The restaurant reviews and Story of a Plate features on this website continue to take on more and more of an indigenous angle as it is my belief that we need to celebrate and thereby develop South African cuisine in all its forms. So this year’s writings have been slanted to those chefs and establishments that carry the flag for cuisine that is expressly rooted in our country. These are the establishments and dishes that in-bound food lovers would not find elsewhere – for is this not what we all want to find and explore when we travel to new places? And for the local food lover, should we not be expecting our best chefs to be diving deeper into our food history and culture? It’s high time South African chefs and diners look inward for inspiration, and not only adopt imported food trends.
I’ve been heartened by a sense of momentum in this regard – that local chefs are beginning to realise that it’s precisely our own that will distinguish us; not how well we cook “international contemporary” food. If we compete on this front, we are merely a bit player on the world stage. It feels like there’s a growing realisation that cooking from the roots up is the obvious way to differentiate ourselves – and a growing confidence that what we have domestically is both interesting and unique. But we have some way to go; also with local diners who seem to want the exotic and international when they dine out. It will help chefs immensely when the South African diner also feels proud and interested in finding indigenous food and ideas at our finer restaurants, and doesn’t think that a bredie is only something we make at home. Put another way, why is it that tourists can usually eat “local food” only when they visit someone’s home?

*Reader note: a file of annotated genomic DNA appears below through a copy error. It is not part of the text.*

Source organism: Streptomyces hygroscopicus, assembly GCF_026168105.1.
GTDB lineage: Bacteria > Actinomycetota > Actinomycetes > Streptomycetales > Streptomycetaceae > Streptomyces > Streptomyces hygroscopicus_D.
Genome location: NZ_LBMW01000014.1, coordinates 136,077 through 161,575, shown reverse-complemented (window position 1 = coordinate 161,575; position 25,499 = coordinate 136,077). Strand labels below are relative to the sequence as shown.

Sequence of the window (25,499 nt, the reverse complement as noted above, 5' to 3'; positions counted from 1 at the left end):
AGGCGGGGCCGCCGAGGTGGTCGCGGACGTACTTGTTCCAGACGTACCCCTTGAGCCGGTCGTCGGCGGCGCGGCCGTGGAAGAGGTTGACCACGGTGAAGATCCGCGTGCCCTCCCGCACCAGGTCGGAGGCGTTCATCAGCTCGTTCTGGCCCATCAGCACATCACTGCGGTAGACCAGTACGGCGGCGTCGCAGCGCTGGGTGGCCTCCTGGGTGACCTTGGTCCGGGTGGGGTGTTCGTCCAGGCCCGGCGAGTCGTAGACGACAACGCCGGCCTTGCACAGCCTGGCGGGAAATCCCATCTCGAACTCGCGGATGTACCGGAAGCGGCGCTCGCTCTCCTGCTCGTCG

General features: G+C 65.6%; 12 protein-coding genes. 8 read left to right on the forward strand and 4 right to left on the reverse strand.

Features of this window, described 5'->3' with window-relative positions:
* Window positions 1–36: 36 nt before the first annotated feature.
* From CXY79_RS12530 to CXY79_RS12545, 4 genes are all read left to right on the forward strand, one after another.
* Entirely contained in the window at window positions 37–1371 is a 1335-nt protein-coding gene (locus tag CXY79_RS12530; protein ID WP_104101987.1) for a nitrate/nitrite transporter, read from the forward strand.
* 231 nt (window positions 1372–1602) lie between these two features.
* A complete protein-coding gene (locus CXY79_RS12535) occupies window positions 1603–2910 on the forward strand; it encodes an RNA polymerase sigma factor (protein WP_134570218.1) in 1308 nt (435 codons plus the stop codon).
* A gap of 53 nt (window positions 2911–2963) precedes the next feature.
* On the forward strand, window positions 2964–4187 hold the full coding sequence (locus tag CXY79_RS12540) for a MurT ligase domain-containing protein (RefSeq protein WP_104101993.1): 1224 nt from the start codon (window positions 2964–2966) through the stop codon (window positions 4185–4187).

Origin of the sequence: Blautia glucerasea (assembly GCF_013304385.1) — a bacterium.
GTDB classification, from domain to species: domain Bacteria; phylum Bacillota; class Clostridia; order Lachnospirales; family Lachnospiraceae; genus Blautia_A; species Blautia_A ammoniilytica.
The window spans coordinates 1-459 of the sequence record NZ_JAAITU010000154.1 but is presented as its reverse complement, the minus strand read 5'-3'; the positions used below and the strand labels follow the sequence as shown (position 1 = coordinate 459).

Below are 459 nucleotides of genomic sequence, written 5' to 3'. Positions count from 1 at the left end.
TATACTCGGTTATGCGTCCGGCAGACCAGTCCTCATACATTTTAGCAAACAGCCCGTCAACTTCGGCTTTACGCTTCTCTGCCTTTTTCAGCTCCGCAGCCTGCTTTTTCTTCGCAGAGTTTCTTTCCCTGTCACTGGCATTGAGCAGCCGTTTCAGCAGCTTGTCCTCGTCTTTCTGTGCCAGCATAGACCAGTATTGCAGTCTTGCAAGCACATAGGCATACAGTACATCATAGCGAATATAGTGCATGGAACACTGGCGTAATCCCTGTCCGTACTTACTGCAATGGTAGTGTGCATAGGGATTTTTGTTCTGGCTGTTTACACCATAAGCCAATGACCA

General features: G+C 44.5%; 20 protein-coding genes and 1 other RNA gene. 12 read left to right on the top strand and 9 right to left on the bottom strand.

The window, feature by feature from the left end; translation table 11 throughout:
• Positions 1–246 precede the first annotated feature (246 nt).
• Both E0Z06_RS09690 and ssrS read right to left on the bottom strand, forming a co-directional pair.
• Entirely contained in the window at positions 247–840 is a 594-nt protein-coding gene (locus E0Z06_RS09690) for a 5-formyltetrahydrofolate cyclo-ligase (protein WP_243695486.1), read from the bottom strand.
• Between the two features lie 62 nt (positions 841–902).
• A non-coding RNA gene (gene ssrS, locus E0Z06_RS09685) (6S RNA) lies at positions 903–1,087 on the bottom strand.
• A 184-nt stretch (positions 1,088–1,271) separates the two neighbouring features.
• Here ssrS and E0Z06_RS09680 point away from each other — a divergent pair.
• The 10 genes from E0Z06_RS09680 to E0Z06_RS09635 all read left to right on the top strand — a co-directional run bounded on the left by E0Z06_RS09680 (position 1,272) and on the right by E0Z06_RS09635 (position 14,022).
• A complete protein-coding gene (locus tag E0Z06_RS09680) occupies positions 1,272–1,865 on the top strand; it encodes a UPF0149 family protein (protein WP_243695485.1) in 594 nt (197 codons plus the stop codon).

Roti, steamed mielie bread, pumpkin chutney, seaweed butter, walnut and popcorn crumb at Upper Bloem
This is why restaurants like Eike by chef Bertus Basson and Upper Bloem by chef Andre Hill are not only wonderful but vital additions to the culinary scene – and worthy of celebrating. Another bastion of being indigenous in a more idiosyncratic way is the fascinating Wolfgat by chef Kobus van der Merwe – it’s not for everyone, and that is precisely why it’s important.
What we need now, and in concert, are more and more casual/lower cost eateries that showcase indigenous ingredients, cooking and flavours. We need South African food and cooking to occupy the middle ground between these fancier places I mention and those that cook (certain dishes) locally at a “street food” or café level.
I’ve had many excellent meals this year, and I thank the chefs and their teams for the hard work. The season is upon us, so it’s game on… but in closing I’d like to suggest another idea – not to contradict my points above, but to illustrate what heights we can reach. It’s my contention that Johannesburg’s Marble Restaurant by chef David Higgs could well be South Africa’s most significant contemporary-styled restaurant. When you consider the impressive (and multi-use) space, the exemplary service (and superb wine service), the consistent quality and delicious nature of the food (and the fact that it is ever-evolving), and then add to all this the fact that Marble does it all at a very consequential scale… such establishments are lodestars that define an era in any city. They add energy to our dining scene and they are dynamic training grounds, teaching valuable skills and helping hundreds of people see there’s a future in food.